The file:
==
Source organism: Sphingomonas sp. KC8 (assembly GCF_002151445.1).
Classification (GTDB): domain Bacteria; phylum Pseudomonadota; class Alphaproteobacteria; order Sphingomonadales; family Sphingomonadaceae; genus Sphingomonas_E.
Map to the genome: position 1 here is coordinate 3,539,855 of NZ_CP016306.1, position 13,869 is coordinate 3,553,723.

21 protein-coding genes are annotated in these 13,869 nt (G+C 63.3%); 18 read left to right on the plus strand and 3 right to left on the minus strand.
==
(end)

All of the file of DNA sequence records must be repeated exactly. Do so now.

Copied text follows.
Source organism: Sphingomonas sp. KC8 (assembly GCF_002151445.1).
Classification (GTDB): domain Bacteria; phylum Pseudomonadota; class Alphaproteobacteria; order Sphingomonadales; family Sphingomonadaceae; genus Sphingomonas_E.
Map to the genome: position 1 here is coordinate 3,539,855 of NZ_CP016306.1, position 13,869 is coordinate 3,553,723.

21 protein-coding genes are annotated in these 13,869 nt (G+C 63.3%); 18 read left to right on the plus strand and 3 right to left on the minus strand.